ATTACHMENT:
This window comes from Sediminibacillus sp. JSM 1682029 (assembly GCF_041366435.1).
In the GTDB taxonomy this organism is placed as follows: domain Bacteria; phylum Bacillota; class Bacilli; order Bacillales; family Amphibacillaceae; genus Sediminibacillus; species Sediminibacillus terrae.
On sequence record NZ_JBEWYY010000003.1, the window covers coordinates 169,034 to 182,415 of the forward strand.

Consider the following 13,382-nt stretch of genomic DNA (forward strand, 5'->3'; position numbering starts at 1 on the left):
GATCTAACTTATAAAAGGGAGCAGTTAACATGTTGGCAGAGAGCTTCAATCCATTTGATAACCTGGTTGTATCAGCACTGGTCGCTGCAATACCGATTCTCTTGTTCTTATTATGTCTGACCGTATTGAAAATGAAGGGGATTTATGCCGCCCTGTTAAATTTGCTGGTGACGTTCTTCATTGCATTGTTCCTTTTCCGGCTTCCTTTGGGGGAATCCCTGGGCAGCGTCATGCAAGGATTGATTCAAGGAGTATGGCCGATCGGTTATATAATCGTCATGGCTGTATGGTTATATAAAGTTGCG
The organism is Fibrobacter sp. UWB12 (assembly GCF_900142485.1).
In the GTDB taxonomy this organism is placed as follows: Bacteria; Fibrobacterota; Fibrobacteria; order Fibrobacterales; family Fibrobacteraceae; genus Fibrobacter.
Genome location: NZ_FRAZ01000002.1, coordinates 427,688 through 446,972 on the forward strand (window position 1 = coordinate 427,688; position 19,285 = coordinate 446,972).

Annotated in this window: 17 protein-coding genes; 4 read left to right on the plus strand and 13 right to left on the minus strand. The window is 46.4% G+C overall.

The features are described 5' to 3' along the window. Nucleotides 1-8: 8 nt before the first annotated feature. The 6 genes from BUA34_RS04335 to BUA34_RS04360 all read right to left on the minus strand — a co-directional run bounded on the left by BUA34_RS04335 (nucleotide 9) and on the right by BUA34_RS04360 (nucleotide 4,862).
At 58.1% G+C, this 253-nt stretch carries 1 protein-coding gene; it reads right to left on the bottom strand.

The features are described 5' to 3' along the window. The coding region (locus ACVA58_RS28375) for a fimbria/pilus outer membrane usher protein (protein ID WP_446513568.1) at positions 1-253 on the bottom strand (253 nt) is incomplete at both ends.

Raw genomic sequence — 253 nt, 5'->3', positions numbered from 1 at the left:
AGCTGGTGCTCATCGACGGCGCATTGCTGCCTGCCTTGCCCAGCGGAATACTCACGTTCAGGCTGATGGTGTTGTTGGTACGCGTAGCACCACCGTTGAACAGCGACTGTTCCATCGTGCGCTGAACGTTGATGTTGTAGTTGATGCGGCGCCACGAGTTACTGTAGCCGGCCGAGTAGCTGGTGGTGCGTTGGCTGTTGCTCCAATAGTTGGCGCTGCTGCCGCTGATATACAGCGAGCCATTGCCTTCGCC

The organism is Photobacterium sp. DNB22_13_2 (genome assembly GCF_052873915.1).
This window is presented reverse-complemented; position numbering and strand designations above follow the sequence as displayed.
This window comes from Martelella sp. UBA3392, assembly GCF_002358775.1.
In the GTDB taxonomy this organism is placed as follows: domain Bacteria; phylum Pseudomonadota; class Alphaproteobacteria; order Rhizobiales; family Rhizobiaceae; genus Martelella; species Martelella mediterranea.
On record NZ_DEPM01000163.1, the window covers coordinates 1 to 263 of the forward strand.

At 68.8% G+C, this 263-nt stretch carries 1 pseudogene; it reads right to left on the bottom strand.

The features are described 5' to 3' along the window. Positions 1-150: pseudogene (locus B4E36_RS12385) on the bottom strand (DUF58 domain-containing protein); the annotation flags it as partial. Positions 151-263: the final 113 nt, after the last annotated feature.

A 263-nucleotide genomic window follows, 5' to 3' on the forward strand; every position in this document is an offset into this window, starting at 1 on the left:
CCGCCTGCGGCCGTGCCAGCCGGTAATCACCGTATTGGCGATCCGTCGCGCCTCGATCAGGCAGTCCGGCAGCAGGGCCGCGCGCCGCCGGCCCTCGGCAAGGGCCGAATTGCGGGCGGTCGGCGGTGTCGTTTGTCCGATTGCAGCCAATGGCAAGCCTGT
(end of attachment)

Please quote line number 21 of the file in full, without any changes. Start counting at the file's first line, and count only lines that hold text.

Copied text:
The features are described 5' to 3' along the window. Positions 1-150: pseudogene (locus B4E36_RS12385) on the bottom strand (DUF58 domain-containing protein); the annotation flags it as partial. Positions 151-263: the final 113 nt, after the last annotated feature.